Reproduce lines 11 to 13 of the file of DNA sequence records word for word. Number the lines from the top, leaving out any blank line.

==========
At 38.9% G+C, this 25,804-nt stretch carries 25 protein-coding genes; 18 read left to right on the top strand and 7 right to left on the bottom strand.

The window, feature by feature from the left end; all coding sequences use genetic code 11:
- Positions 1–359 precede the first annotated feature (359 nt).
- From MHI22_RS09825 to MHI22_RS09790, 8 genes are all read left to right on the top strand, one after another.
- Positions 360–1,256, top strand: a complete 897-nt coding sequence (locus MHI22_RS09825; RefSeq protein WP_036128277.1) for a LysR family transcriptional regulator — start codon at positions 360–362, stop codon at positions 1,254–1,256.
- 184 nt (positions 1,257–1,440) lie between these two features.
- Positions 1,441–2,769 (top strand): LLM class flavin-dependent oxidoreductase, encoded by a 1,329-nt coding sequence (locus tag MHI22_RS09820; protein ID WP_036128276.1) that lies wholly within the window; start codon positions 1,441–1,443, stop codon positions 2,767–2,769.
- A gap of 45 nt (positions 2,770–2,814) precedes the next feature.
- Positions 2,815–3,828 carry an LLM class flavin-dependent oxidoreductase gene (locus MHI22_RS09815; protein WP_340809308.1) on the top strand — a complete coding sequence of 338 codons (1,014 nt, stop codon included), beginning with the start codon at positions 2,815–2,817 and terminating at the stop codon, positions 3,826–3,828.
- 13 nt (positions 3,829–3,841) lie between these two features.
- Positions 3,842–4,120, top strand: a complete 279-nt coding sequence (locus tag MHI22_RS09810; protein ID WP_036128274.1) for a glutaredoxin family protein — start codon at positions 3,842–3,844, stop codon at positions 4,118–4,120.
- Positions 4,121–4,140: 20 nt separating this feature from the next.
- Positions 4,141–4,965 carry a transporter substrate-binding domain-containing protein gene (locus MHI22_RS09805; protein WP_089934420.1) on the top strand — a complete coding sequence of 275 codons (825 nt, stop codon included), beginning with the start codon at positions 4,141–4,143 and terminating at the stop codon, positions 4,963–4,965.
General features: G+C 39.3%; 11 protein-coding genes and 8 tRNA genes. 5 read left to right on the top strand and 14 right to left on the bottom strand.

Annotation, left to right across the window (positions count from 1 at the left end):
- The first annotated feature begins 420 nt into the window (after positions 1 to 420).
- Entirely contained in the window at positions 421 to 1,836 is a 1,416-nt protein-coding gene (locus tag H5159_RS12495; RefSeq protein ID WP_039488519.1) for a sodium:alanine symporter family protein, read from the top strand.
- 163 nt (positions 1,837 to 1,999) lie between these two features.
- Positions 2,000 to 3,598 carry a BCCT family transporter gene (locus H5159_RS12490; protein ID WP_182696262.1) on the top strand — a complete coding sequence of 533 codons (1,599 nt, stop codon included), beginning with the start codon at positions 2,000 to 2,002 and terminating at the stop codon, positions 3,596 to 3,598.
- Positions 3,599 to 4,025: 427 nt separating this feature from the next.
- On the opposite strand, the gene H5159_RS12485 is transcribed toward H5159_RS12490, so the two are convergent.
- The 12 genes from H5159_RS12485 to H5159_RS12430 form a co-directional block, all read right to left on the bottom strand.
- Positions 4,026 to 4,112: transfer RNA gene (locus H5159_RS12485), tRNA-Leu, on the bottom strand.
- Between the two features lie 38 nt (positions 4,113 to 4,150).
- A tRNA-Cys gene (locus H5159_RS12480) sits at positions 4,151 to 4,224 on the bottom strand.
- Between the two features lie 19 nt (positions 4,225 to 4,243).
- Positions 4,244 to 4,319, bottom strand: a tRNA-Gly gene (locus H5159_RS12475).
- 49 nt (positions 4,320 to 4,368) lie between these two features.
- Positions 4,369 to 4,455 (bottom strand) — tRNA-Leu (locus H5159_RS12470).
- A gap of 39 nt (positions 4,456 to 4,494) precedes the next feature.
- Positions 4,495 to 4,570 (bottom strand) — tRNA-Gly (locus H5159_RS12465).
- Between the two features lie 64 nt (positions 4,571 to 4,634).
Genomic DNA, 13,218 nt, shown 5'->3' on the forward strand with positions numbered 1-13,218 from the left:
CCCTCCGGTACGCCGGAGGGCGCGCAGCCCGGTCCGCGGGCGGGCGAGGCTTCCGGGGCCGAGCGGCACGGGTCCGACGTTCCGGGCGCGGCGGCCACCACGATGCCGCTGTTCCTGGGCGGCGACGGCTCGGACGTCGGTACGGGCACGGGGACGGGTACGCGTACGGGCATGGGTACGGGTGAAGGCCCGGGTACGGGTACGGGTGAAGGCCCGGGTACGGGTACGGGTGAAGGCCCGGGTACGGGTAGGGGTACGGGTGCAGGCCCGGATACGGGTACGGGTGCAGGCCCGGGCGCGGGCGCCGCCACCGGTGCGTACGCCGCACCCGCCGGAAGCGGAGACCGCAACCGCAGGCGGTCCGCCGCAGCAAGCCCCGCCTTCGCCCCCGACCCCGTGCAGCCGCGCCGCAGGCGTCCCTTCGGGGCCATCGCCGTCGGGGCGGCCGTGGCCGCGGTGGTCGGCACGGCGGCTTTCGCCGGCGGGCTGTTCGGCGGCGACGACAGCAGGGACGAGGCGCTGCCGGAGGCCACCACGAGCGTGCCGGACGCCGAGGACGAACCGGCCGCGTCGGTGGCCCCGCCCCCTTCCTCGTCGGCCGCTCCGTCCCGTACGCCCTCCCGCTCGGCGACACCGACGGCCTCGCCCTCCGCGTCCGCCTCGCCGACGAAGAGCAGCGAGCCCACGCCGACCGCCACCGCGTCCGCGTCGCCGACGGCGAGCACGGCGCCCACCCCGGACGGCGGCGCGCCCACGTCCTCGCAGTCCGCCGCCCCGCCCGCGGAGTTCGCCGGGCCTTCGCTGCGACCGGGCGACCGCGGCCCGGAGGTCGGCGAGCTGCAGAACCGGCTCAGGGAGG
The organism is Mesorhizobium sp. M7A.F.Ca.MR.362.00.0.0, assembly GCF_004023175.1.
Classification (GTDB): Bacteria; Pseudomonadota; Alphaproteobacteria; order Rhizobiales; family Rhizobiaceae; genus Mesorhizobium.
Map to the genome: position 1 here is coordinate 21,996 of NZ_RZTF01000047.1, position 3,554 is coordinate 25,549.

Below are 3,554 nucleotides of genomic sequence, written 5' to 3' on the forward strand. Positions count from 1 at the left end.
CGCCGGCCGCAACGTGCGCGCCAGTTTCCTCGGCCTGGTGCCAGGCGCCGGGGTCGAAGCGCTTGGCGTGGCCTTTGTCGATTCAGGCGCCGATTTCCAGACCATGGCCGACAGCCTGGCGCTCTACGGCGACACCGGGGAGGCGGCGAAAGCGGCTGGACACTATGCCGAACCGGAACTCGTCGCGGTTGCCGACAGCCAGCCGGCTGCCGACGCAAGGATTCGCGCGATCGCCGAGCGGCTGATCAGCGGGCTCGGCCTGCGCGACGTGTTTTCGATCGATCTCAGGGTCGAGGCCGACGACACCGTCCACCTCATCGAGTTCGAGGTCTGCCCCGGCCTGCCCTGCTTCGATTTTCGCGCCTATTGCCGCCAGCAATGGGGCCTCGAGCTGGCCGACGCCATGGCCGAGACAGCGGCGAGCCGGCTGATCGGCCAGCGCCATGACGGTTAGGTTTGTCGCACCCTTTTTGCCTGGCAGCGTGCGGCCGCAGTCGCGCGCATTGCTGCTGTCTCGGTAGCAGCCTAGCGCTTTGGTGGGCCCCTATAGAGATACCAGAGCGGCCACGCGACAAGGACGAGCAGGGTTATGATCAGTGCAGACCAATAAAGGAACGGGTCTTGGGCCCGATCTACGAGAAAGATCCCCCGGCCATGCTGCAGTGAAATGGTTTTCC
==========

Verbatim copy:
- Positions 3,842–4,120, top strand: a complete 279-nt coding sequence (locus tag MHI22_RS09810; protein ID WP_036128274.1) for a glutaredoxin family protein — start codon at positions 3,842–3,844, stop codon at positions 4,118–4,120.
- Positions 4,121–4,140: 20 nt separating this feature from the next.
- Positions 4,141–4,965 carry a transporter substrate-binding domain-containing protein gene (locus MHI22_RS09805; protein WP_089934420.1) on the top strand — a complete coding sequence of 275 codons (825 nt, stop codon included), beginning with the start codon at positions 4,141–4,143 and terminating at the stop codon, positions 4,963–4,965.